“It does frighten people, but that’s the idea,” said Nigel Broadhead, a 66-year-old retired farmer who teaches novices. “But once they’ve done their first run they come back up for more with smiles on their faces.”
Bullshots at the bar
At the clubhouse bar waiters prepare Bloody Marys and Bullshots, the popular riders’ tipple of beef stock and vodka, while members discuss today’s results.
The name of Lord Wrottersley – the Roger Federer of the Cresta world – will once again be inscribed on the huge wooden roll of honour.
“The lord of the ice” as the BBC once called him, slid to his seventh Grand National triumph and fourth Grand Slam (four trophies in one season), over two seconds ahead of Tyler Botha from South Africa and Count Luca Marenzi from the United States.
The private sports club is still run on an amateur basis and boasts 1,300 mainly British, Swiss, German and Italian members of all ages.
It has traditionally been dominated by the British forces and has a strong male public school ethos, and since 1929 women have not been permitted to join.
But every year the gentlemen’s club organises a ladies race; female enthusiasts have also been known to sneak onto the track at the end of the season before it is demolished.
Georgina Rabl, who works in the clubhouse shop, recently took the plunge for the first time.
“It was terrifying. It’s like Marmite – you either love it or hate it,” she said, adding that she would definitely be back for more.
Way of life
But the Cresta is more than just an addictive icy headlong rush. For most members the atmosphere and international camaraderie has made the club a way of life.
“We’re fundamentally a sporting club, but the social side is enormously important,” said Cresta secretary David Payne.
The ten-day 125-year celebrations in St Moritz included a packed social programme, with parties every night culminating in a huge anniversary ball at the Kulm Hotel.
“We have a lot of fun,” said young wine merchant David Law. “It’s an amateur sport so we don’t do much training. The training’s done at night and the riding’s done in the morning; you sleep in the afternoon.”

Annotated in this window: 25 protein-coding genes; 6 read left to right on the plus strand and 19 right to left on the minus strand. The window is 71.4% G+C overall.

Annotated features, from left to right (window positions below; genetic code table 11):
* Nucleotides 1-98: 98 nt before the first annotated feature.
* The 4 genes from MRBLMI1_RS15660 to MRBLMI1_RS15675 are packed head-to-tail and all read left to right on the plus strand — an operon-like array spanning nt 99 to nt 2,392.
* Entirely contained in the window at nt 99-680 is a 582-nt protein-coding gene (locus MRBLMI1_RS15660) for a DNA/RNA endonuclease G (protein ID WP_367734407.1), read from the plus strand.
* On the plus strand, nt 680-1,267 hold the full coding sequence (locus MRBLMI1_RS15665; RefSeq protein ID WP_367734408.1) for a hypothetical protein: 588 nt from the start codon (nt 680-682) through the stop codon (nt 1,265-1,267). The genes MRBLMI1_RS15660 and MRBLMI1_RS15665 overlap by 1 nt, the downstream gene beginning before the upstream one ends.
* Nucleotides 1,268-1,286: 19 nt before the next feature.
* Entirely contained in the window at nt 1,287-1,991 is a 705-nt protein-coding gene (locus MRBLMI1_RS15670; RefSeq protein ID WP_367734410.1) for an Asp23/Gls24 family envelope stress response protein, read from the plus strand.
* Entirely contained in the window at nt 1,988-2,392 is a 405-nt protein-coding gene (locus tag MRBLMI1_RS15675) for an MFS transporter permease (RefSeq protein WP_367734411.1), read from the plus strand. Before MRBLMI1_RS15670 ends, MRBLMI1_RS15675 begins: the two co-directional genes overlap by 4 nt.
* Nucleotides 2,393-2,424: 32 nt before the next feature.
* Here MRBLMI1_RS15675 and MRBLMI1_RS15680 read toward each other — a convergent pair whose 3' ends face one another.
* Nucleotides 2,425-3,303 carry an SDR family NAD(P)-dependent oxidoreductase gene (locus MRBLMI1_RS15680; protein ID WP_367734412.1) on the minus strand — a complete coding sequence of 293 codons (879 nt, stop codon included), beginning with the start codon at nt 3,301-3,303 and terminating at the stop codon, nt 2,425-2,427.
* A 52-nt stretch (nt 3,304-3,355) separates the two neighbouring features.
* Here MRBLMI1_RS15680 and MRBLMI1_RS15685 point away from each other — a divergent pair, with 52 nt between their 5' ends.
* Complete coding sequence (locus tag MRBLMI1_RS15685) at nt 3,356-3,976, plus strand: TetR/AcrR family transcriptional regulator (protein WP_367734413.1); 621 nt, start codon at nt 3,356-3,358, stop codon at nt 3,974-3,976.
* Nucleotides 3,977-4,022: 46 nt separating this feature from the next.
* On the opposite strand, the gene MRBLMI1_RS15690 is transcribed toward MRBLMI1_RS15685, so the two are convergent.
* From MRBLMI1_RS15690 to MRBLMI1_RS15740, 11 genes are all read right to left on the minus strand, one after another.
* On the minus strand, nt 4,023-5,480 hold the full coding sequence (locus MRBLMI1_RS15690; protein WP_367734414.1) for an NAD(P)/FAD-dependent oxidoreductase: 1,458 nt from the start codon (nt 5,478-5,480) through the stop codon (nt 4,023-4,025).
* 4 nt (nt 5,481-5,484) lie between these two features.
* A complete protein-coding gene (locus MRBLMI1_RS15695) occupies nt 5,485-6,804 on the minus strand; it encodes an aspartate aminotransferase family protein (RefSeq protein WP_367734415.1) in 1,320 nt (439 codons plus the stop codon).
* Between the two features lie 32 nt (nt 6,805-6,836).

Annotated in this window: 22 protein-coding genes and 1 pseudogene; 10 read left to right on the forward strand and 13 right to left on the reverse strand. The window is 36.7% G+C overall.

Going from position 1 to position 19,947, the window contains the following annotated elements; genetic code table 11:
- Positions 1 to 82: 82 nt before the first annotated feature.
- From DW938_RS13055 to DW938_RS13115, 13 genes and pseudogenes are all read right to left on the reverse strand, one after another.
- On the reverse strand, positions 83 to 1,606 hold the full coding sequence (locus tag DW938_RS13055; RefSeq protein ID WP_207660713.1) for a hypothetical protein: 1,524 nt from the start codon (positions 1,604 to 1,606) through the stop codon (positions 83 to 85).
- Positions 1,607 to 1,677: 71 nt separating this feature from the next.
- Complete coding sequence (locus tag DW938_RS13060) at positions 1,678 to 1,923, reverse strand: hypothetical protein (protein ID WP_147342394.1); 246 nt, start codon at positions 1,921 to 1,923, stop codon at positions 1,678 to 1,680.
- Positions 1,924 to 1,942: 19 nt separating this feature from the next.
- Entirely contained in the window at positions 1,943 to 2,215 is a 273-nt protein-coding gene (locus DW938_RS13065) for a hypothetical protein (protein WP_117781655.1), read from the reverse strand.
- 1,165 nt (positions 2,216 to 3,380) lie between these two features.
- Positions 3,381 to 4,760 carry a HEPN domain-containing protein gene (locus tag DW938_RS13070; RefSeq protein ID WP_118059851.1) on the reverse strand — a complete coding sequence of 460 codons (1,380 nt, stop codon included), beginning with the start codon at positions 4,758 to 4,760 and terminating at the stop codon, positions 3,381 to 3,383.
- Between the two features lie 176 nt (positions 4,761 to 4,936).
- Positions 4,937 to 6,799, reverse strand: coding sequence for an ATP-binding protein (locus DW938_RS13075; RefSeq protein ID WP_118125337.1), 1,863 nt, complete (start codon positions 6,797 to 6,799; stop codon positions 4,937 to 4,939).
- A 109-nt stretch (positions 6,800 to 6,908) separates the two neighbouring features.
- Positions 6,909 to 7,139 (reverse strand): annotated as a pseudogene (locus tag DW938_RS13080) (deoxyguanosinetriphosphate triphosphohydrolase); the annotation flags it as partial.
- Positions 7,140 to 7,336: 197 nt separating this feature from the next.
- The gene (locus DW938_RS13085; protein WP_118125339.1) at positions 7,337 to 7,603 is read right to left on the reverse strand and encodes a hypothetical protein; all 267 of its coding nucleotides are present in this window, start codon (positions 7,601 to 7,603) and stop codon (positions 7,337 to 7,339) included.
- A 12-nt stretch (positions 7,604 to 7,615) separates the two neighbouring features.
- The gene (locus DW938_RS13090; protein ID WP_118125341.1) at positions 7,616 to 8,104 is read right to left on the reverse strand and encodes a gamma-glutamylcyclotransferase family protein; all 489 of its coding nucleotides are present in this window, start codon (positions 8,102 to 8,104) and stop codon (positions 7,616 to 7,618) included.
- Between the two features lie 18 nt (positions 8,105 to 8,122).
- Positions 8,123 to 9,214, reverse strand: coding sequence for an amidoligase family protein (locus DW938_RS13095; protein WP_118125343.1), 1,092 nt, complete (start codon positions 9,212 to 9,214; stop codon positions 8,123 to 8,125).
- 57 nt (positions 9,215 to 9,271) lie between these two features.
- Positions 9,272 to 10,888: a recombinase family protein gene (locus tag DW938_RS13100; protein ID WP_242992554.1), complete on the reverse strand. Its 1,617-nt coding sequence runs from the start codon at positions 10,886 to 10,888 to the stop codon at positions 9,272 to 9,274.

This distinctive amateur approach to sport, lack of change and sense of tradition is what makes the club so unique, said Payne.
“I would be astonished if this club is not here in another 125 years time,” he added.
Simon Bradley in St Moritz, swissinfo.ch
The Cresta Run
The Cresta Run is a 1,212-metre-long natural ice toboggan racetrack that snakes down a steep gulley through ten testing corners in the ski resort of St Moritz. The total drop is 157 metres and the gradient varies from 1 in 2.8 to 1 in 8.7.
Speeds on the run range from 85 kilometres per hour up to 128 km/h. The course record is 50.09 seconds, held by James Sunley.
Riders brake using rakes on their boots.
The run was completed in January 1885 by Major Bulpetts, the founder of the St Moritz Tobogganing Club (SMTC), and the people of St Moritz. It is still built from scratch every year.
The run usually opens two or three days before Christmas and continues for nine weeks until the end of February.
The SMTC is a private club with some 1,300 members, mainly British, but also from other parts of the world. Non-members are welcome to ride as temporary members, which entitles them to ride in the early mornings on certain days. After gaining experience on the track non-members can later apply for full membership, which takes roughly 3-5 years.
The now traditional headfirst position was first adopted by Mr Cornish in 1887. Ladies were banned from riding the Cresta from 1929.
The 30kg flattop Cresta toboggan is almost identical to the bob skeleton, but the flattop has much longer knives at the rear, allowing riders to dig in and steer.